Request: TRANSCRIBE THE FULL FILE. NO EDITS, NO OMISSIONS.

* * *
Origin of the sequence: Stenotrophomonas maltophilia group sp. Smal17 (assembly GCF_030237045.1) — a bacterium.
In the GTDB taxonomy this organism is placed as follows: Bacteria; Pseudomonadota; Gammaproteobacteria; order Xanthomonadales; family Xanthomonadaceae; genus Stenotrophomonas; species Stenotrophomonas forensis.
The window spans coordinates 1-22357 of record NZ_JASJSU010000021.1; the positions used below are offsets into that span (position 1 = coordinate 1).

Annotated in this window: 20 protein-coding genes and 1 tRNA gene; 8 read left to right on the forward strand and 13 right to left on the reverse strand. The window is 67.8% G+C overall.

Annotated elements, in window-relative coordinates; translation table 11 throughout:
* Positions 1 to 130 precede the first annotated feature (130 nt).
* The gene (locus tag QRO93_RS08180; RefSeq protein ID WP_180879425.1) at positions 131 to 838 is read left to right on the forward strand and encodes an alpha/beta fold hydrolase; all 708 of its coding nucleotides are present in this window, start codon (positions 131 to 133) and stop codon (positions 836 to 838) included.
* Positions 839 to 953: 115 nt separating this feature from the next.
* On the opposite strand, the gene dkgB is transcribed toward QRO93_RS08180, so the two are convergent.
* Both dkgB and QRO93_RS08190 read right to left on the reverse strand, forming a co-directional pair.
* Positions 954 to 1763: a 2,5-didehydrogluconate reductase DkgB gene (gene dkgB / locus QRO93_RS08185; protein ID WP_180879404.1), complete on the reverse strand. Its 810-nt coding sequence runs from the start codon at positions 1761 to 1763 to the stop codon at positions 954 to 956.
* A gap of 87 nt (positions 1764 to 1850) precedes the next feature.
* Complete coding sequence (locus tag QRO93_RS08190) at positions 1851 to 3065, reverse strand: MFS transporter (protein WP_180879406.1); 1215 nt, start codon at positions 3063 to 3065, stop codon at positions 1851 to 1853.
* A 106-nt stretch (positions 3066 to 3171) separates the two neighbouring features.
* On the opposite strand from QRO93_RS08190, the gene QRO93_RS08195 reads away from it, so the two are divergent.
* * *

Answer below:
Origin of the sequence: Stenotrophomonas maltophilia group sp. Smal17 (assembly GCF_030237045.1) — a bacterium.
In the GTDB taxonomy this organism is placed as follows: Bacteria; Pseudomonadota; Gammaproteobacteria; order Xanthomonadales; family Xanthomonadaceae; genus Stenotrophomonas; species Stenotrophomonas forensis.
The window spans coordinates 1-22357 of record NZ_JASJSU010000021.1; the positions used below are offsets into that span (position 1 = coordinate 1).

Annotated in this window: 20 protein-coding genes and 1 tRNA gene; 8 read left to right on the forward strand and 13 right to left on the reverse strand. The window is 67.8% G+C overall.

Annotated elements, in window-relative coordinates; translation table 11 throughout:
* Positions 1 to 130 precede the first annotated feature (130 nt).
* The gene (locus tag QRO93_RS08180; RefSeq protein ID WP_180879425.1) at positions 131 to 838 is read left to right on the forward strand and encodes an alpha/beta fold hydrolase; all 708 of its coding nucleotides are present in this window, start codon (positions 131 to 133) and stop codon (positions 836 to 838) included.
* Positions 839 to 953: 115 nt separating this feature from the next.
* On the opposite strand, the gene dkgB is transcribed toward QRO93_RS08180, so the two are convergent.
* Both dkgB and QRO93_RS08190 read right to left on the reverse strand, forming a co-directional pair.
* Positions 954 to 1763: a 2,5-didehydrogluconate reductase DkgB gene (gene dkgB / locus QRO93_RS08185; protein ID WP_180879404.1), complete on the reverse strand. Its 810-nt coding sequence runs from the start codon at positions 1761 to 1763 to the stop codon at positions 954 to 956.
* A gap of 87 nt (positions 1764 to 1850) precedes the next feature.
* Complete coding sequence (locus tag QRO93_RS08190) at positions 1851 to 3065, reverse strand: MFS transporter (protein WP_180879406.1); 1215 nt, start codon at positions 3063 to 3065, stop codon at positions 1851 to 1853.
* A 106-nt stretch (positions 3066 to 3171) separates the two neighbouring features.
* On the opposite strand from QRO93_RS08190, the gene QRO93_RS08195 reads away from it, so the two are divergent.